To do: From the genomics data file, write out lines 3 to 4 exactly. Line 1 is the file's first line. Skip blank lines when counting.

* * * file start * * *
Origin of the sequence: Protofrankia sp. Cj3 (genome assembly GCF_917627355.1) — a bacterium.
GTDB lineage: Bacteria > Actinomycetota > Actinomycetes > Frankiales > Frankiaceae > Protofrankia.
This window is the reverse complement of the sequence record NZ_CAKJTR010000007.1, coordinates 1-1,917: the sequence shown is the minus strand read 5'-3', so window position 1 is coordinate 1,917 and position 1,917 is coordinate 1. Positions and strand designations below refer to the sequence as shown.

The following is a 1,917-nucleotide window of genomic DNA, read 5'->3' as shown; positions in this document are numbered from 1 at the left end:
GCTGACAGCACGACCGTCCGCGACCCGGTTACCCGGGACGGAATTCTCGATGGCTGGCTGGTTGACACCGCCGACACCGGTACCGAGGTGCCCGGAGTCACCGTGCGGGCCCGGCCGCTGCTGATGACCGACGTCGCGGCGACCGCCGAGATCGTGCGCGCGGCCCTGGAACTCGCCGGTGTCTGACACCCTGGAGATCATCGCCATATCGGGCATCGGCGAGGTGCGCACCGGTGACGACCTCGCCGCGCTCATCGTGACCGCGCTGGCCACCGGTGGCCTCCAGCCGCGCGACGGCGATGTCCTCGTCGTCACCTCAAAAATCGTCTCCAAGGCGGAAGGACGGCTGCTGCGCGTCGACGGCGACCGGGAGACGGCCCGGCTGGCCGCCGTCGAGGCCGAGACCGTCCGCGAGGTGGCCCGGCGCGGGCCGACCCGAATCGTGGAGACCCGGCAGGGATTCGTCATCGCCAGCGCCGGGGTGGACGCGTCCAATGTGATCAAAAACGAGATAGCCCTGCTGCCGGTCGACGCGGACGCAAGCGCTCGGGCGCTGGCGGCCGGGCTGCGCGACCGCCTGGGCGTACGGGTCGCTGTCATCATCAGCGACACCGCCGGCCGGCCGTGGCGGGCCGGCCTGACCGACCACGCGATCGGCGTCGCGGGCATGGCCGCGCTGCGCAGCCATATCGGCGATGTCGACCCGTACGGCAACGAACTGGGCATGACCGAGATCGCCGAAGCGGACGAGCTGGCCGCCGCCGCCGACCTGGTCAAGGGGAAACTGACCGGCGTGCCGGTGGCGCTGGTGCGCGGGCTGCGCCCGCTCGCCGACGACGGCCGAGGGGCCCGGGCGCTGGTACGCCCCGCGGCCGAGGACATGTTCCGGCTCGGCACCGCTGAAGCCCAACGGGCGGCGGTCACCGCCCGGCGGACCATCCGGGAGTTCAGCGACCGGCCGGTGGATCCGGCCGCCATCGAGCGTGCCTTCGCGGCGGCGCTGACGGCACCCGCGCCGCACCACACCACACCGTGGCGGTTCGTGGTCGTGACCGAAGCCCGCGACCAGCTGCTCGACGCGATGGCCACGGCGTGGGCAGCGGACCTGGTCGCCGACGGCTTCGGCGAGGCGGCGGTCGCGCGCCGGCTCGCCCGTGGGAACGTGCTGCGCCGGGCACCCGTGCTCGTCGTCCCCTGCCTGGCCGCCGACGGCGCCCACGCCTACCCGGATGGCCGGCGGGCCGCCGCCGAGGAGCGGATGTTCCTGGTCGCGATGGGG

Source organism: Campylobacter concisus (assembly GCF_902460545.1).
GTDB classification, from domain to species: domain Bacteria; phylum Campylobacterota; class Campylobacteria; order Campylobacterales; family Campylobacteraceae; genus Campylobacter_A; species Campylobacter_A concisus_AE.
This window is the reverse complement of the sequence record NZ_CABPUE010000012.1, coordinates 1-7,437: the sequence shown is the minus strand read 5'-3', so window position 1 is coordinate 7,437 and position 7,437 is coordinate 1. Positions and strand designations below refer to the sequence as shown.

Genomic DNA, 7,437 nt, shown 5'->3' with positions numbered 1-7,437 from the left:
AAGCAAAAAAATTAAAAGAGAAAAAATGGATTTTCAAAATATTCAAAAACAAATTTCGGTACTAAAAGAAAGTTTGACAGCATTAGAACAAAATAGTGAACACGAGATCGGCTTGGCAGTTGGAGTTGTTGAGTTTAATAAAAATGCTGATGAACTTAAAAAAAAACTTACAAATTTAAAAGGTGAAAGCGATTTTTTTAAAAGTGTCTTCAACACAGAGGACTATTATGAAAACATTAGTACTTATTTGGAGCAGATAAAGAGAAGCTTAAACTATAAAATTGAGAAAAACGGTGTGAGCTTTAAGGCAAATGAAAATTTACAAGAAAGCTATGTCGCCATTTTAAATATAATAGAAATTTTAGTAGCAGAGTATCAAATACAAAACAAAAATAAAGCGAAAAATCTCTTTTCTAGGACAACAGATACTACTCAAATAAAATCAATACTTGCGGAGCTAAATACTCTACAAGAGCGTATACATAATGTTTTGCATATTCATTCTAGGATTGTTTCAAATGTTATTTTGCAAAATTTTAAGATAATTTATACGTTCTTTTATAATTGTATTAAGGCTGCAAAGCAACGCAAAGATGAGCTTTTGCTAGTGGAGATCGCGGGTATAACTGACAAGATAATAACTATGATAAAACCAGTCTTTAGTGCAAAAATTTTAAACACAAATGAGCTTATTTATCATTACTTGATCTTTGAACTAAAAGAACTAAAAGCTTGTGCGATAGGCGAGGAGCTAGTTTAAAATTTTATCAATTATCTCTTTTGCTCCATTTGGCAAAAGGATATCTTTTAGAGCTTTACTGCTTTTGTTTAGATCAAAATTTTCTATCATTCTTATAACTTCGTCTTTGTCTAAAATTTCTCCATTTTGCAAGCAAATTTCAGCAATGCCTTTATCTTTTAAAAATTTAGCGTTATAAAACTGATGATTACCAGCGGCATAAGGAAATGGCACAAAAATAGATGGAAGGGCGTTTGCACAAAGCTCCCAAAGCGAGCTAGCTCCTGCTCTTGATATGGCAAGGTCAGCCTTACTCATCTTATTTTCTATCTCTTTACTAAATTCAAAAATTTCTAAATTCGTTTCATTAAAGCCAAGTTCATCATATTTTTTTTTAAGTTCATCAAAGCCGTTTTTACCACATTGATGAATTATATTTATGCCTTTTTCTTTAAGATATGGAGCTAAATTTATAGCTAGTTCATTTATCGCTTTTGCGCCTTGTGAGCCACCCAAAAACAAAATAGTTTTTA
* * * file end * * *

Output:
This window is the reverse complement of the sequence record NZ_CAKJTR010000007.1, coordinates 1-1,917: the sequence shown is the minus strand read 5'-3', so window position 1 is coordinate 1,917 and position 1,917 is coordinate 1. Positions and strand designations below refer to the sequence as shown.

The following is a 1,917-nucleotide window of genomic DNA, read 5'->3' as shown; positions in this document are numbered from 1 at the left end: